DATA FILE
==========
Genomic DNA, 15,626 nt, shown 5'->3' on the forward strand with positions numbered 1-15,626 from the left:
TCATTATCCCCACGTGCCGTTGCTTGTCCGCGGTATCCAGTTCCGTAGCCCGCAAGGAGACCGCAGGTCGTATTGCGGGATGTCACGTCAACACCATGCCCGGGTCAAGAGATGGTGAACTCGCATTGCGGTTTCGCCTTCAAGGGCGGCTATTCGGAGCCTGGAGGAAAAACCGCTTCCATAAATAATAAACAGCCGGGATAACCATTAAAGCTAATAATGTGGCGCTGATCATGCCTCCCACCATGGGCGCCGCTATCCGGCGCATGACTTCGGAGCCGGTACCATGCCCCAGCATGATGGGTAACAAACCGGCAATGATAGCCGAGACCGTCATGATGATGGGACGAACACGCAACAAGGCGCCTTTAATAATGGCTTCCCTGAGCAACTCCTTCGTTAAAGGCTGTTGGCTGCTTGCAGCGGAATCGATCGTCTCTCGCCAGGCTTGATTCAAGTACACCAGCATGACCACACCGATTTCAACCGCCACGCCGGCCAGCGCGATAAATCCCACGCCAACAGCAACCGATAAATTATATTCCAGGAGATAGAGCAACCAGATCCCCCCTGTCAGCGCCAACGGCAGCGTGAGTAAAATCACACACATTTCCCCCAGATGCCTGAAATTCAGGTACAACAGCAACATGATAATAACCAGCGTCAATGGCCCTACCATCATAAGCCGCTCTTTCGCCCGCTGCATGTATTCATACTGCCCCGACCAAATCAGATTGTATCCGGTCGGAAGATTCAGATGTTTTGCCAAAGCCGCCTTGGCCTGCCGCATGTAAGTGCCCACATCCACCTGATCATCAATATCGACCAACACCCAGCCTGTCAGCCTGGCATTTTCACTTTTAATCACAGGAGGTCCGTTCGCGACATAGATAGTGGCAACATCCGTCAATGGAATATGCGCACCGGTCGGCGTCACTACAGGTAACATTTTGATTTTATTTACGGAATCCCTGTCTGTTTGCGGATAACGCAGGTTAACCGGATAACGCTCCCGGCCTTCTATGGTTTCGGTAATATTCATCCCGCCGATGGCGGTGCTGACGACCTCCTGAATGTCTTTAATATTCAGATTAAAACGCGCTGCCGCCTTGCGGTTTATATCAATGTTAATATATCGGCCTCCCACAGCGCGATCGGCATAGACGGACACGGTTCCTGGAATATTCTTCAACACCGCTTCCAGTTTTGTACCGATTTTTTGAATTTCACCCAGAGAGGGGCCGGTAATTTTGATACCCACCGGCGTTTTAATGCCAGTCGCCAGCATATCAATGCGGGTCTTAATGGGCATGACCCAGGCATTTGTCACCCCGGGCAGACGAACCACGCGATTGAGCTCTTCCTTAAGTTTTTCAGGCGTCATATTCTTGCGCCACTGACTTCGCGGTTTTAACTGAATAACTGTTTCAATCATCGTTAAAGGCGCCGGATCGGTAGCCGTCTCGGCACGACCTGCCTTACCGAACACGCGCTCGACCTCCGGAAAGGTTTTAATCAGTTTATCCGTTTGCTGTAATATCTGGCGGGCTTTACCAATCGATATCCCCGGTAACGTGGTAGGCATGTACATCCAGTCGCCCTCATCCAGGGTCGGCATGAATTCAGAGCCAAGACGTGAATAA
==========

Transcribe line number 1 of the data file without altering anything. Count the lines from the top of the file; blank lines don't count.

Genomic DNA, 15,626 nt, shown 5'->3' on the forward strand with positions numbered 1-15,626 from the left: